The Costs of Justice in Domestic Violence Cases: Mapping Canadian Law and Policy
In Trevor Farrow & Les Jacobs, eds, The Justice Crisis: The Cost and Value of Accessing Law (Vancouver, UBC Press, 2020)
30 Pages Posted: 5 Jun 2020 Last revised: 8 Jun 2020
Date Written: May 11, 2020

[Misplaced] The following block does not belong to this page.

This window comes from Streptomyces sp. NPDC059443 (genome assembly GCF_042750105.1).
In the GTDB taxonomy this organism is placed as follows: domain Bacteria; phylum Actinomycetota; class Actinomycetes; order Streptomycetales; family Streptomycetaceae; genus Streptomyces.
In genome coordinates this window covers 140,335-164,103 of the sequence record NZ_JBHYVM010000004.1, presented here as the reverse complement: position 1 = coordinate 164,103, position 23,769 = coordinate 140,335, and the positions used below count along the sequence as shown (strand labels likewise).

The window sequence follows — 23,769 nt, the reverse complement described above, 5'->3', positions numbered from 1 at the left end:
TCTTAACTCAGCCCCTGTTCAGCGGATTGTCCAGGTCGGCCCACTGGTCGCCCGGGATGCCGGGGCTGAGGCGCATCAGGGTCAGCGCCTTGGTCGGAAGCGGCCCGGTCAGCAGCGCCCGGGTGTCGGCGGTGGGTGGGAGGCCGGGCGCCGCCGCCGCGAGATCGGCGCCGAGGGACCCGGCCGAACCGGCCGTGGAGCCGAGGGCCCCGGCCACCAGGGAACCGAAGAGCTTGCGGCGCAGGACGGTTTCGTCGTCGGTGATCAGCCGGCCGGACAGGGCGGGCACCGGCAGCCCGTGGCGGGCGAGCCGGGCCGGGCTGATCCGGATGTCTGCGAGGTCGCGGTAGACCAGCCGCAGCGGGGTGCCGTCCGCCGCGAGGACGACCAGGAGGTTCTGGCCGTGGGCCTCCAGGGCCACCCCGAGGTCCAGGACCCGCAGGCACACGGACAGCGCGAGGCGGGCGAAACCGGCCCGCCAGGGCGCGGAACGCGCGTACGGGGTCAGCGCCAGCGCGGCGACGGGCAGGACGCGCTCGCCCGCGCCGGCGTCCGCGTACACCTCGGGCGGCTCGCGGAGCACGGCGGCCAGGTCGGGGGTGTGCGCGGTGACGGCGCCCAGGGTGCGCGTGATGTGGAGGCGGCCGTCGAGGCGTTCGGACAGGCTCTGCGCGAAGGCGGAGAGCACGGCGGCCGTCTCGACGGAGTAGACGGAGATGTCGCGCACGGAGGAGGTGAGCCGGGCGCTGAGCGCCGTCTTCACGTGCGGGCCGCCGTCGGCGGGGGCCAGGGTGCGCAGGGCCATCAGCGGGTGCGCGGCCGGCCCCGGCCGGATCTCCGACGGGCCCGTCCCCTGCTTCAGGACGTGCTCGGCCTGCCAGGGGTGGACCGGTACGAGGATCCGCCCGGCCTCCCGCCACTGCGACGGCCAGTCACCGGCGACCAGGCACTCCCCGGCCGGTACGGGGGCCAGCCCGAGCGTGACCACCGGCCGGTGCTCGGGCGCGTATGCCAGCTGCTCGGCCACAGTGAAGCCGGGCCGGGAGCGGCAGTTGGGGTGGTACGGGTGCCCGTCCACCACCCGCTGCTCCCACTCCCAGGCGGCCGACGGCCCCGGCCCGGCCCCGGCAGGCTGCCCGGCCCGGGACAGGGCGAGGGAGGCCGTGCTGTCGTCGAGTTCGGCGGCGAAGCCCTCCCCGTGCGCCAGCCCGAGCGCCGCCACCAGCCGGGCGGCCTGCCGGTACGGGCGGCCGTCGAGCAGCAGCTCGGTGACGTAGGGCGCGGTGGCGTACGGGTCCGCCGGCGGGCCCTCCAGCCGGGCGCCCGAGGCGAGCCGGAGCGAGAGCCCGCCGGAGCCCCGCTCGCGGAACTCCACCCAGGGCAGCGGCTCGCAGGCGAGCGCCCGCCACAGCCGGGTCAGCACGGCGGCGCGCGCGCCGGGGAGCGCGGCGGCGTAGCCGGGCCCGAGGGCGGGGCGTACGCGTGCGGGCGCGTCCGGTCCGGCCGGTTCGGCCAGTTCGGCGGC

Domestic violence cases in Canada present unique access to justice challenges due to complex power dynamics, structural inequality, and the reality that victims, offenders, and children must often navigate multiple legal systems to resolve multiple issues. The complexity of these cases has both personal and systemic impacts, and because women are the primary victims of domestic violence, these impacts are gendered and are heightened for marginalized women. Issues may also differ across Canadian provinces and territories and on First Nations reserves given the application of different laws, policies, and dispute resolution models. This paper explores how the access to justice crisis in Canada manifests in domestic violence cases. After reviewing the literature on access to justice and domestic violence, we map out and compare laws, government policies and justice system components affecting the parties in domestic violence cases across Canadian jurisdictions, highlighting the barriers in seeking justice that women and their children confront. We then use a hypothetical case study to explore how the complex interaction of these laws, policies, and processes may impact domestic violence victims. Our analysis is a first step towards identifying the systemic reforms necessary to enhance access to justice in domestic violence cases.
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